Well, for the first time in history, scientists have created a synthetic genome and successfully transplanted it into a cell. There is now life on this planet whose genome is entirely the work of human hands. These breakthroughs, published in Science (article scan provided by the Guardian) by a team lead by Craig Venter, represent a huge step forward in human engineering. This opens the door a wide range of bio-engineered micro-organisms that could be useful in everything from medicine, to ecological preservation, to classical engineering, to just plain day-to-day life.
So seriously, how cool is that? Human beings have officially created synthetic life! *Insert techno-utopian, geek-squee happy dance here.*
Now undoubtedly, there will be Luddites and Primitivists and other species of the deranged wringing their hands and wailing and gnashing their teeth about people “Playing God”. I have news for them. People have been playing God since people were people. Part of human nature is an insatiable curiosity to discover and to create and to engineer our world and our environs to better suit us. That is part of what makes us who we are. Really, such things shouldn’t be called “playing God”, but rather “playing Human.” Though I suppose “playing Human” doesn’t scan as well.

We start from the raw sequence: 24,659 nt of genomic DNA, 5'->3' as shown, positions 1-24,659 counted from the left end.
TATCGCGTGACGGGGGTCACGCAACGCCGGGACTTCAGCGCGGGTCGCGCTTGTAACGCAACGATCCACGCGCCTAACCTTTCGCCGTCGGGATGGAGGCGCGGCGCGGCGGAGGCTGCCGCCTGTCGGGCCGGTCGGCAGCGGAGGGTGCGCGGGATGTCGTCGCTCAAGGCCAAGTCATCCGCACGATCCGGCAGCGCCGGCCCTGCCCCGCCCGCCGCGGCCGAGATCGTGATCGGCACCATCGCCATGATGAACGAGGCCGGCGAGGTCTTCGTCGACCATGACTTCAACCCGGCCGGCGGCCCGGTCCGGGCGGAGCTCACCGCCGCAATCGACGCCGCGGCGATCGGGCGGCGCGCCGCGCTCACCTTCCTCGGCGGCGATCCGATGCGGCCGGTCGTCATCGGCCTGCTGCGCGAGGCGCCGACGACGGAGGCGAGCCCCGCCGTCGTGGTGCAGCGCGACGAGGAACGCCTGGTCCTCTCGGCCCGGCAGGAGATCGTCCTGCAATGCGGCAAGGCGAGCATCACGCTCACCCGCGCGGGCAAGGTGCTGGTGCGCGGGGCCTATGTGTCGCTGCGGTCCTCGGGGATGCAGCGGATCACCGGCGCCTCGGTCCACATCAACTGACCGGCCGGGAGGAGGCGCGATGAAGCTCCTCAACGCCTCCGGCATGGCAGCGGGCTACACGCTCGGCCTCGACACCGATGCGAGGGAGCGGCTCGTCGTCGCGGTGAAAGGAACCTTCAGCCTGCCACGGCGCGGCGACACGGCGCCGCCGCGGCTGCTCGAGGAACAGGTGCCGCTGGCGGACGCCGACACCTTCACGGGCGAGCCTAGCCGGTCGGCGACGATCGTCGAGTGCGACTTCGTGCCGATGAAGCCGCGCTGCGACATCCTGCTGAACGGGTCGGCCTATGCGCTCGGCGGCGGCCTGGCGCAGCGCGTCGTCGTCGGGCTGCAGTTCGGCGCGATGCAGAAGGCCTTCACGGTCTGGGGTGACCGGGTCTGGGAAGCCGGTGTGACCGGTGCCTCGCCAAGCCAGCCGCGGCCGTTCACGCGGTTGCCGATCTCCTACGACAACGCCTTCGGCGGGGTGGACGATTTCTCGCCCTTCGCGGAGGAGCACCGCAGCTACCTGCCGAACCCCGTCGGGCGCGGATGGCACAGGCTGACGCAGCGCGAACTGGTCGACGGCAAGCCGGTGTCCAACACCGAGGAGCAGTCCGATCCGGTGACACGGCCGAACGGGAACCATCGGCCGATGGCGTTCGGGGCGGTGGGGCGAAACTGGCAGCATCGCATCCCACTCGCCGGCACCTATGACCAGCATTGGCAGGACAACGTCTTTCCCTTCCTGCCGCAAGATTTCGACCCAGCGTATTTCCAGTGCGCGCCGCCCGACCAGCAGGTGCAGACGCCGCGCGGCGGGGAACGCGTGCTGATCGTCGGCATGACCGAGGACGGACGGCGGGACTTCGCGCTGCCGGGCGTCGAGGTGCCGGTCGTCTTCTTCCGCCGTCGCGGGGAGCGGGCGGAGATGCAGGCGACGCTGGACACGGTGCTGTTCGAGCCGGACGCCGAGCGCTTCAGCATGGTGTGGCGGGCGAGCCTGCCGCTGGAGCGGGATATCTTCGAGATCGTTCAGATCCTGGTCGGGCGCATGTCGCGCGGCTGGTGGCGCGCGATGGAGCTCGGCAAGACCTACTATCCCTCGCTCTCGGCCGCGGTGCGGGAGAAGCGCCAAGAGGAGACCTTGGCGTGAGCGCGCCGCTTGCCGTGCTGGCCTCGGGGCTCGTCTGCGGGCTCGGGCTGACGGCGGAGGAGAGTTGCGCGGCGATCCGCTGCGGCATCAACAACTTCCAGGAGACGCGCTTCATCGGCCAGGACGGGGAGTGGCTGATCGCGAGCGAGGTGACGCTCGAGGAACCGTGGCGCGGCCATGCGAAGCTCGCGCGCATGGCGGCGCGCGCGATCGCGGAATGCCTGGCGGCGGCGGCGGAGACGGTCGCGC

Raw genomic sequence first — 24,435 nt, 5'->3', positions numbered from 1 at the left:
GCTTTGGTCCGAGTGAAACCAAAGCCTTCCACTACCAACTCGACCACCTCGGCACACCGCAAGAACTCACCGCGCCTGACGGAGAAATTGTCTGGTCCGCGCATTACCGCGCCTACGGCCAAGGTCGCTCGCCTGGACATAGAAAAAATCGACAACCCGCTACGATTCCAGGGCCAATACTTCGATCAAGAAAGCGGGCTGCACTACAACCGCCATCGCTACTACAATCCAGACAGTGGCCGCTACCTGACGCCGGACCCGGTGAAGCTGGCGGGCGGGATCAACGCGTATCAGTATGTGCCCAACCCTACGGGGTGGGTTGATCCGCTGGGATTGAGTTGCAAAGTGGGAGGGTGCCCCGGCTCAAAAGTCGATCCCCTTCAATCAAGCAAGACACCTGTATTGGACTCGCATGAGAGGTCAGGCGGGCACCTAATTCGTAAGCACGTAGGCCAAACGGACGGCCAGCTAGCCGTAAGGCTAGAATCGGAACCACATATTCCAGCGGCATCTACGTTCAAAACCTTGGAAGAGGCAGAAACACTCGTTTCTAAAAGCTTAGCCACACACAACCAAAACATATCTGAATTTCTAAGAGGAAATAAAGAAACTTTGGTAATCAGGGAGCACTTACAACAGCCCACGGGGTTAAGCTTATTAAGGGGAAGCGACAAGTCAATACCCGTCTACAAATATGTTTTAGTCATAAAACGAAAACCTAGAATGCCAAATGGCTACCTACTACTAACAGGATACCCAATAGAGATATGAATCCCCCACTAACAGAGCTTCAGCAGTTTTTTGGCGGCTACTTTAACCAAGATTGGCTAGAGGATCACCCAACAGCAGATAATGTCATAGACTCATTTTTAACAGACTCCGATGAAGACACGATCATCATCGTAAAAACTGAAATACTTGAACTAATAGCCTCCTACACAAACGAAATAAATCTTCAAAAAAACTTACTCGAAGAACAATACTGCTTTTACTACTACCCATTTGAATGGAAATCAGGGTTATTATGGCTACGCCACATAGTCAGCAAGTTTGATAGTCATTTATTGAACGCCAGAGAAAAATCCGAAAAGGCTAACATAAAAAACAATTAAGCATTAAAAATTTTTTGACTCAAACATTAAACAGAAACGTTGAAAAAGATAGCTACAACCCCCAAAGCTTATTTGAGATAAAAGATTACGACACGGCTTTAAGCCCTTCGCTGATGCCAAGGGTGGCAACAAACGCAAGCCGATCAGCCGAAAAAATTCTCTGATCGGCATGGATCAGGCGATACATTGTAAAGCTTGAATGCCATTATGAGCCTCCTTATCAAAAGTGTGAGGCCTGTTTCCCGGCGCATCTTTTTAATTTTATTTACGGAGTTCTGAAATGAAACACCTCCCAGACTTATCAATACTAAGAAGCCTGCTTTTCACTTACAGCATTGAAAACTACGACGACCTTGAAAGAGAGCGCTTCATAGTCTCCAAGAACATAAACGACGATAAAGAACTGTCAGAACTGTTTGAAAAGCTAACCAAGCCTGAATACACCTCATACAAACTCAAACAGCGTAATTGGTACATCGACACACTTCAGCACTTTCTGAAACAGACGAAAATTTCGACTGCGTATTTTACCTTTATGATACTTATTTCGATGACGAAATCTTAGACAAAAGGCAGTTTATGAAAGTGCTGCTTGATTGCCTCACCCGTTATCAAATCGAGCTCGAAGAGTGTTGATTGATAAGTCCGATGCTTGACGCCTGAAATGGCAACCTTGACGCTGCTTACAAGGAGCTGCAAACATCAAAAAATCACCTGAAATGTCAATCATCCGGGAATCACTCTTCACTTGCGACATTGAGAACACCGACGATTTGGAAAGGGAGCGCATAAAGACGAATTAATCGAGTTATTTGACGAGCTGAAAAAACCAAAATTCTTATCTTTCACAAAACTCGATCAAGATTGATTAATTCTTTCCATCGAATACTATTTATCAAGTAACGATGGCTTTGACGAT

My point is that “playing God” is part and parcel of human nature. The entirety of human history has involved a long, hard, slow march towards better understanding of our world, and towards developing better ways to adapt to it. This is not some vain attempt to punch above our weight class and become like God. This trend is simply an elegant expression of the curiosity and drive that resides in the human spirit.
So do we “play God”? And are Venter and team doing so in this instance? Undoubtedly. But we human beings “play God” because doing so is a natural human behavior. And when we play God, just us squared off against an uncaring world and an apathetic universe, we play to win.